By Elia Esparza
In 2005, Abel Garcia III was 24 and his singer-songwriter dreams were coming true. College educated, great job, and according to him, “life was good.” But something was happening to him mentally. He was getting feelings that someone was out to kill him. But then it would pass and he was back to normal. He just thought it was a weird incident.
In 2009, Garcia now 28, was playing a lot of music and shows and had met the GRAMMY-nominated multi-platinum producer Ronnie King, who would become his producer. He had also landed a record deal with an independent label. “I felt on top of the world,” he recalled. His music, vocals and style reminds me of Rodriguez (Sixto), the American Folk Musician, whose story Searching for Sugar Man, a film that won the Academy Award for Best Documentary Feature in 2013.
Then his life fell apart. Shattered by things happening to his mind and he had no control over it. It was at this time he suffered his first full-blown psychotic episode. And, no his life-threatening mental health crisis had nothing to do with an addiction problem of either booze or drugs. In fact, Garcia had been an excellent student growing up, and a normal and healthy teenager who never got in trouble. He just loved his music.
Six months ago I received an email from Garcia promoting his music and asked if I would listen. Although, I’m no music expert, I do gravitate to certain genres. I found his music soothing—but what I found most compelling was his brief mention of how music saved him after being diagnosed with schizophrenia. His email haunted me but I just couldn’t commit to promising anything. My plate is beyond full. Still for days I kept returning to the email. And after so much time, here we are. Finally, I am able to share this amazing young man’s story.
A House of Blues favorite, Abel Garcia, 33, is a singer-composer and gifted guitar player who has endured a horrible mental illness and will always have to be careful. His story is important because mental illness in the Latino community is one of those dark, closeted subjects that only get dragged out into the light when a loved one or celebrity commits suicide. Mental illness is not a dirty secret to be swept under the rug because certain people are uncomfortable with discussing it. So, Abel, let’s talk!
Elia Esparza: Is it true you heard about us from watching HOLA LA! in Los Angeles?
Abel Garcia: Yes! I love that show. It was a rare fine—a local program that promotes local events, organizations and issues important to English-speaking Latinos. For a performing artist like me, you have no idea how excited I am about your show. I wish CBS2 and KCAL9 would broadcast HOLA LA! more often!
EE: Thank you for the support and for reaching out to us. Tell us briefly about your childhood, parents and siblings.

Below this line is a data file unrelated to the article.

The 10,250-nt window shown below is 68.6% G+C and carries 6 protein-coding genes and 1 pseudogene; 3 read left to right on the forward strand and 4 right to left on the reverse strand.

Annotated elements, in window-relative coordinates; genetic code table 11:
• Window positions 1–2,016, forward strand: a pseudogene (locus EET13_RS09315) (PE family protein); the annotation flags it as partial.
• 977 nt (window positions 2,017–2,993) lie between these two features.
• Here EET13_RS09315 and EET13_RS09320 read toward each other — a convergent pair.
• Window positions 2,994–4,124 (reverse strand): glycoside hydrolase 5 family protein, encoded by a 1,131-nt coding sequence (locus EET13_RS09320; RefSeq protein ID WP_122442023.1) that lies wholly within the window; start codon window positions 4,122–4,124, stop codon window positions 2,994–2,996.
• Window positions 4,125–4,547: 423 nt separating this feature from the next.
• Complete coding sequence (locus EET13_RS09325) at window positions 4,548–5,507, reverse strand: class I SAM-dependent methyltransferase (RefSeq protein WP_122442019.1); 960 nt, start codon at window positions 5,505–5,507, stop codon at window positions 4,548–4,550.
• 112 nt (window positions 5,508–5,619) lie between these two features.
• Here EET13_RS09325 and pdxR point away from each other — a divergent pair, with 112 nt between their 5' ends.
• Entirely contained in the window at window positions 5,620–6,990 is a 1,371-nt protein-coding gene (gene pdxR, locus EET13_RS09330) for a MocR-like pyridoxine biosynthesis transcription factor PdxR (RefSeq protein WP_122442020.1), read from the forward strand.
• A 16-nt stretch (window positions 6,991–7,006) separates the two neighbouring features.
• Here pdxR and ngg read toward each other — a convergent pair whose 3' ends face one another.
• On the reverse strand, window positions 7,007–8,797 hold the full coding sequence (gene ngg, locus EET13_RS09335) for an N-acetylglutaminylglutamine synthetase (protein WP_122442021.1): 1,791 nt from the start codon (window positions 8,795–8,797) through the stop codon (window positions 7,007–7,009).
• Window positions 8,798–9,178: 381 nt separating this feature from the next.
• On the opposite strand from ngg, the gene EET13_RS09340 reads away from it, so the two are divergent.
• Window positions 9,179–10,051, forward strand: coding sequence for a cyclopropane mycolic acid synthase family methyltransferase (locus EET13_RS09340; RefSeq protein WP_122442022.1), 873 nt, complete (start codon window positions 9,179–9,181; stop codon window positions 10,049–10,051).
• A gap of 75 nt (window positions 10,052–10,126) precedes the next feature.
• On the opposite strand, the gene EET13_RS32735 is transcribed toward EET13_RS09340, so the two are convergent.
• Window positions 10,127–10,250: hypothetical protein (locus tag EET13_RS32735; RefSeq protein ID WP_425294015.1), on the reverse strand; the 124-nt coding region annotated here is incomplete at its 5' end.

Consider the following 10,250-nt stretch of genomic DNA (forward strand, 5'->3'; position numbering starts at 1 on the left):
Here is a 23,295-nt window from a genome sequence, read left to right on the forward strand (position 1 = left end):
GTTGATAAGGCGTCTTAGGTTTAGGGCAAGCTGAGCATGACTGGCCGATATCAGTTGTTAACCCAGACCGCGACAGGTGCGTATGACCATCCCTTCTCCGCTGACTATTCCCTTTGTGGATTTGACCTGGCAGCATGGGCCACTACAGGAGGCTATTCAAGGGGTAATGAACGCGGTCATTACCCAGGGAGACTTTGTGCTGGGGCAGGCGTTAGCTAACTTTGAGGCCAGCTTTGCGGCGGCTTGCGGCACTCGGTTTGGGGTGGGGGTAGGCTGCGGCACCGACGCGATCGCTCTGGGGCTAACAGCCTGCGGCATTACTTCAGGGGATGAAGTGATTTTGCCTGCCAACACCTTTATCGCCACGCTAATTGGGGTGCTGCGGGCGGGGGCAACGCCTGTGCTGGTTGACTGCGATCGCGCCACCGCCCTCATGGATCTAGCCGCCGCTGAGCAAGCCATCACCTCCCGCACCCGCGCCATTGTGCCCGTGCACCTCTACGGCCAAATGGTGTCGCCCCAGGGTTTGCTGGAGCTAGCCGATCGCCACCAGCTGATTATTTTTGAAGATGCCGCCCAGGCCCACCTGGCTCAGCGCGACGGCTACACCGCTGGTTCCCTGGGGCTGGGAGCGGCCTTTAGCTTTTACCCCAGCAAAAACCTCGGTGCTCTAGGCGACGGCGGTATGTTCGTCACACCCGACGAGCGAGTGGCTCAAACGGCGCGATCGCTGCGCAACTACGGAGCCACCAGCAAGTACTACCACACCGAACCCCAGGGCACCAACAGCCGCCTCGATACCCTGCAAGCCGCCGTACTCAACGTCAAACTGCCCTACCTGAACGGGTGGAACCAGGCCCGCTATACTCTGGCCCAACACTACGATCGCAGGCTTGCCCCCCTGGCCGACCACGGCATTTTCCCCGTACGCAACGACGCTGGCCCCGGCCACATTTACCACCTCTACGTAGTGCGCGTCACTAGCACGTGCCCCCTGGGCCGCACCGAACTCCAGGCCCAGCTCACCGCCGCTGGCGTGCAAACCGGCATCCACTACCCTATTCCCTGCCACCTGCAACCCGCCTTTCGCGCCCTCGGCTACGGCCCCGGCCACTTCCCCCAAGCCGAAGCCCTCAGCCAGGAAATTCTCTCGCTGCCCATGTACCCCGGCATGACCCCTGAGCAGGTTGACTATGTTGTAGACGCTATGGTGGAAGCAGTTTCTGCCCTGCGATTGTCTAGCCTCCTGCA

AG: I was born and raised in Oxnard CA. I come from a really great family. My parents, very supportive, always pushed me to exceed my expectations. I am the oldest of three—younger brother Frank and youngest sister Breanna. Growing up, I was an excellent student and athlete. I was also accepted and nominated by our Congressman to attend West Point and the Air Force Academy, but fell short on the SATs. I come from a middle-class family and very fortunate to still have them and married to this day.
70.6% of individuals with co-occurring bipolar and schizophrenia will attempt suicide in their lifetime.
EE: You were 24 when you experienced the start of what would be one of the most life-altering challenges you had ever encountered. Tell us about how it started for you.
AG: I had no idea something was physically or mentally wrong. I would have these really bad experiences. I suddenly had this fear someone was out to kill me. These thoughts happened on and off for years but would go away on their own. It wasn’t until I was 28 when I really started noticing how much paranoia and hallucinations I was having.
EE: Was this about the time when everything had finally started to go right with your music career?
AG: Yes. I was living in Newport Beach, CA. I had just met one of my producers, Ronnie King [musician, producer, established in the world of Hip Hop and punk]. He is also co-owner of Blue Label Records with Sean Couevas.] But the paranoia started to get worse in the middle of September 2009. I had started to slip into darkness and was living in a full-blown psychotic episode that just wouldn’t go away. I couldn’t sleep because I was having the worst nightmares imaginable. I don’t know how I even managed to go into the studio while in such a psychotic state and actually recorded three songs in two days. No one knew what I was going through. I was so out of touch with reality. I thought I needed an exorcism. I believed my neighbors had put a voodoo curse on me. The schizophrenia was in complete control. Soon I was hearing voices. I thought everyone was out to hurt me. I left my apartment that morning with my dog and just started walking. I didn’t know where to go. I just knew I was safe out in the open. I walked around for hours from Newport Beach to Santa Ana. My then girlfriend found me and took me to the hospital. I refused to speak because I didn’t know whom at the hospital I could trust.
EE: Were you suicidal?
AG: In my psychosis I did say I would take my own life before anyone else would and that was it—I was a 5150 [involuntary psychiatric 72 hours hold] and immediately transferred to a mental hospital. I fought the staff as they tried to give me an injection. I was certain it was my death sentence. Then I woke up and I felt normal again, thinking I had just had one of those weird freak-outs that didn’t go away. I was kept in the mental hospital under an additional 5250 hold, which is an additional 14-day involuntary commitment.
EE: Did drugs or alcohol contribute to your health issues?
AG: No Alcohol or drug use at all. I just happened to be one of the unlucky ones in my family. I rarely drink and do my best to maintain a healthy lifestyle now that I’m 33.